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Further Phoenix
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John Phoenix

Samantha Mathis



Kurt Cobain

Bruce Springsteen


Frank Zappa

Kurt Cobain

Christopher Sandford

Mick Jagger

Douglas Coupland

Fred Gwynne

Herman Munster

Dixie Lee Ray

Mike Collier

David Bowie

Eric Clapton
Rio's Attic: Celebrating the Life and Times of a Dearly Missed River Phoenix
American EnglishEn Français

Kurt Cobain

by Christopher Sandford
First published in 1995

ISBN 0-75284-456-3 (Paperback, 407 Pages)

First published in 1995 and enjoying regular reprinting runs ever since, this book, by music journalist, novelist and biographer Christopher Sandford, contains a couple of throw-away references to River. Sandford has written numerous biographies about the music industry's most successful icons including Bruce Springsteen, Mick Jagger and one of River's own personal music idols, Sting. For this book, the author examines the life and death of the front-man of rock band Nirvana, Kurt Cobain. Cobain is generally regarded as the founder of one of music's most enigmatic outlets of expression and one that River found himself more and more interested in - the grunge movement.

When the last wave of modern punk broke in 1980 it was followed by a 'hardcore' movement in which groups played wildly distorted electric guitars over lyrics that tried to be meaningful.

It's disciples would be Generation X, also dubbed twenty-somethings or later slackers, and stigmatized by Douglas Coupland as '42 million gripers' so dismayed with life and the prospects for self-improvement that they grew angry and disaffected. According to Coupland, 'their anthem was dark rock from Seattle' and their uniform a dismal costume of plaid flannel shirts and ripped jeans. Thousands of slackers pierced their bodies as a destructive symbol of disaffection: belligerently anti-social and anti-society. Their heroes were Cobain and River Phoenix, both of who died tragically young, unable, apparently, to cope.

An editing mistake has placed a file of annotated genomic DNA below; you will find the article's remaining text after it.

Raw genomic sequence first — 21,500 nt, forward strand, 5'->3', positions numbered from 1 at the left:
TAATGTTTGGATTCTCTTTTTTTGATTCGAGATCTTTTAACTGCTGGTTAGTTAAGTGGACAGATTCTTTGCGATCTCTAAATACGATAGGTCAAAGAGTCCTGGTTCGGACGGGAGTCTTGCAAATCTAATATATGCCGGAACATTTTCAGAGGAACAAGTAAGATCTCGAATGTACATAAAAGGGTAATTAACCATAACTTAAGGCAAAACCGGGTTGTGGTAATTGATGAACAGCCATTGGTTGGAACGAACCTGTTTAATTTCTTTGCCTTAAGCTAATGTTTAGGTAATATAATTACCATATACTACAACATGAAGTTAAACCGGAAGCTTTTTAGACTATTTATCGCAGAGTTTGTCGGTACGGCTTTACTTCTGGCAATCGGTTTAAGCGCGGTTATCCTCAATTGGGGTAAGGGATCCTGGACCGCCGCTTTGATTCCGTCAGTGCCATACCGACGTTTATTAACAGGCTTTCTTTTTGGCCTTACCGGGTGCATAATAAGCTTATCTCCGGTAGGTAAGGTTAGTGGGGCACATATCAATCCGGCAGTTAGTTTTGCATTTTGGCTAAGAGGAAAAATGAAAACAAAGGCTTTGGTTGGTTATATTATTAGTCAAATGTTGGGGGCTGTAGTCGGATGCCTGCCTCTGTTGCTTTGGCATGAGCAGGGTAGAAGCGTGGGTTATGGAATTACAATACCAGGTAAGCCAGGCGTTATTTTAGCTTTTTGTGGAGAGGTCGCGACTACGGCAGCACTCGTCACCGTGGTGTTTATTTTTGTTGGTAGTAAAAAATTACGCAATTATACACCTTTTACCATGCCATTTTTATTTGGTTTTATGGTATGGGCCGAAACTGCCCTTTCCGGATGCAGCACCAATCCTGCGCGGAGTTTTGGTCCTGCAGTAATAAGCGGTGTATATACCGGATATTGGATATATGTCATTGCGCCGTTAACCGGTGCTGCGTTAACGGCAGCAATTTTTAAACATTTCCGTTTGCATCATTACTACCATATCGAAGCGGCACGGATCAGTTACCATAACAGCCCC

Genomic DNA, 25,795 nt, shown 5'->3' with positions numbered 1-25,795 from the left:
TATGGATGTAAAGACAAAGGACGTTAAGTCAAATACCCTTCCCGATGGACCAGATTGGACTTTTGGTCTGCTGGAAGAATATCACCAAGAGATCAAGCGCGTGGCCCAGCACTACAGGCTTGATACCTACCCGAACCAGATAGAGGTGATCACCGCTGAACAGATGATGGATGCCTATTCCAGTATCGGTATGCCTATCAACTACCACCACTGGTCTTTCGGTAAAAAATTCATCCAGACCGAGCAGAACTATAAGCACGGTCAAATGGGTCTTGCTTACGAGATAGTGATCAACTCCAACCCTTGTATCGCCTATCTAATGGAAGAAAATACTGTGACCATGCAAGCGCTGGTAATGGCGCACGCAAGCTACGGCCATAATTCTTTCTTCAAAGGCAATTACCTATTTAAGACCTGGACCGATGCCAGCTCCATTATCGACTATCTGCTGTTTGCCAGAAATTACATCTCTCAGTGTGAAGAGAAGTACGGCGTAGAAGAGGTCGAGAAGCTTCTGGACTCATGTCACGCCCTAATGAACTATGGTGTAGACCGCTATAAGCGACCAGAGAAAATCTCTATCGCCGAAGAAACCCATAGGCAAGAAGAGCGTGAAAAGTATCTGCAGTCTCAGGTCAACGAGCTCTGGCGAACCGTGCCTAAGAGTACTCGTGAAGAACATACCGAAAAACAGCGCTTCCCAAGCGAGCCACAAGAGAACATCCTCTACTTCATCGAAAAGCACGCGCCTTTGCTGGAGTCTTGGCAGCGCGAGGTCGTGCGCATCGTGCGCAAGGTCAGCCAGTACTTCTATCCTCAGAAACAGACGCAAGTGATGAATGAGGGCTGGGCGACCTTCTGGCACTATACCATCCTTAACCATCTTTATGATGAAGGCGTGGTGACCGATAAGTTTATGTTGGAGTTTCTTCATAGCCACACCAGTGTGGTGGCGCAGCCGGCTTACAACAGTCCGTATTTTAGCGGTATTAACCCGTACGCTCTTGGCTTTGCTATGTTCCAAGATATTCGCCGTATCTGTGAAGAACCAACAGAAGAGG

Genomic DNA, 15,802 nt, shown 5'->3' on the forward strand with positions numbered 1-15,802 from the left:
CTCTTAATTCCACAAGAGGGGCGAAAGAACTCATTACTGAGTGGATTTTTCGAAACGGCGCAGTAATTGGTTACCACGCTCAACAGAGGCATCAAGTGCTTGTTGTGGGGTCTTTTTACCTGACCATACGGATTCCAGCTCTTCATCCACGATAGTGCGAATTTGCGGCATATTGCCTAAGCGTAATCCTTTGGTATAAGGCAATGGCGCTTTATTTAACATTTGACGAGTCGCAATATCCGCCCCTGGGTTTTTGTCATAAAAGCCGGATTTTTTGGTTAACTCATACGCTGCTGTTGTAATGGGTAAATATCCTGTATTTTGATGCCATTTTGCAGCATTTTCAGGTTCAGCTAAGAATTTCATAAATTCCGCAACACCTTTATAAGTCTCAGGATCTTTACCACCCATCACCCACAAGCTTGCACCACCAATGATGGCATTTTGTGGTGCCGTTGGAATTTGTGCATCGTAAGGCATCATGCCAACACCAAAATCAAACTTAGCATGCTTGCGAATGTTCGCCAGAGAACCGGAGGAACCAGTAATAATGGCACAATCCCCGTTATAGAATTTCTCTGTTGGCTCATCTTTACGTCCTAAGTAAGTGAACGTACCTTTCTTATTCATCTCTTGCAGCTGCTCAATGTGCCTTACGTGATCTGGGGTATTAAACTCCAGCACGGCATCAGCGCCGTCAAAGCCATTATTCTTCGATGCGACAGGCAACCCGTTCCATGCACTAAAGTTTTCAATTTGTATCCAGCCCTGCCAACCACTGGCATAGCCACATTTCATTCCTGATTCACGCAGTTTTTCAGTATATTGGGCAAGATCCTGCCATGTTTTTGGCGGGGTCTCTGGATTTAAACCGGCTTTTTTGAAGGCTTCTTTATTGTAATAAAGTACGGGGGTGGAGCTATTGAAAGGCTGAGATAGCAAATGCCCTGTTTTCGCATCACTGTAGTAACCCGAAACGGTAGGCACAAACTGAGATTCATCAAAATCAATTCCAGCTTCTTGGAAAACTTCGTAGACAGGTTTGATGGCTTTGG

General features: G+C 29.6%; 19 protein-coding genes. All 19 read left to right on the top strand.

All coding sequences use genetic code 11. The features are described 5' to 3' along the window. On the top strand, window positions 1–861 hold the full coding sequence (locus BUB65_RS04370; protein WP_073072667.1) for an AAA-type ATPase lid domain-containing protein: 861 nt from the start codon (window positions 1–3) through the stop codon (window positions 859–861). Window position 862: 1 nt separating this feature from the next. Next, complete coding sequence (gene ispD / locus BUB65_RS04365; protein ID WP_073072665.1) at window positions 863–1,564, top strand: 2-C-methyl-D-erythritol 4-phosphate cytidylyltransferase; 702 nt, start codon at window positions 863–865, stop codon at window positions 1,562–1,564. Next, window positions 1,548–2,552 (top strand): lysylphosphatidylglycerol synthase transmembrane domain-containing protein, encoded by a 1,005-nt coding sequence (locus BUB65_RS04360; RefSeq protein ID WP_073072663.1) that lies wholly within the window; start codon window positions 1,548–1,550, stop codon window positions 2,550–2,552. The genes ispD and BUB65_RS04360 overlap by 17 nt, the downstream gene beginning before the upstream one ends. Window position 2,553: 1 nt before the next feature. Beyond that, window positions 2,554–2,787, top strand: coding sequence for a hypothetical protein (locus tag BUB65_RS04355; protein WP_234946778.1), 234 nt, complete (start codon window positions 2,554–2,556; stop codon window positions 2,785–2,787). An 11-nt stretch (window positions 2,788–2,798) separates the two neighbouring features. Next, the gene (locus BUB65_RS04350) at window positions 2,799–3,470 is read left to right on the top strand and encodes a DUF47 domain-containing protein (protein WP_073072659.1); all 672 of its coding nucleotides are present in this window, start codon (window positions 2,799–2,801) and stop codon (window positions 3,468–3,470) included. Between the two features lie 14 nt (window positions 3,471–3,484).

Most surprisingly, despite having very similar musical interests and sharing many aspects of their lives in common, including many of the same friends, River never actually met his musical contemporary. Nevertheless, Cobain took the news of River's death extremely hard.

At a party that night Cobain spoke about death. Not his own, but those of four just-departed role models: Frank Zappa, the actors River Phoenix and Fred Gwynne (Herman Munster of The Munsters), and the radical, seventies governor of Washington, Dixie Lee Ray. 'There was nothing morbid about it,' says Mike Collier. 'Kurt was rueful they'd gone, not aiming to join them.'

Just six months after River's passing, Kurt Cobain's death would create an almost identical media frenzy. Kurt Cobain's father had described his son as someone who "desperately needed saving from himself", a statement that hauntingly echoed the concerns of John Phoenix. The similarities between the two icons continued to become more apparent than ever with Samantha Mathis taking the news of Cobain's death particularly hard, reminding her as it did, of a previous tragedy only a few months before. Two members of so-called Generation X were now gone, two young men in their twenties with their lives cut short. These were, without doubt, two people who had more in common than even the two of them ever knew.

Among the elder generation, David Bowie calls 'Kurt's death one of [the] really crushing blows in my life'. 'He was quoted as saying things that I totally identify with,' said Eric Clapton. 'Like being backstage and hearing the crowd out there, and thinking, "I'm not worth it. I'm a piece of garbage. And they're fools, if they knew what the truth was about me, they wouldn't like me." I've identified with that a million times.'

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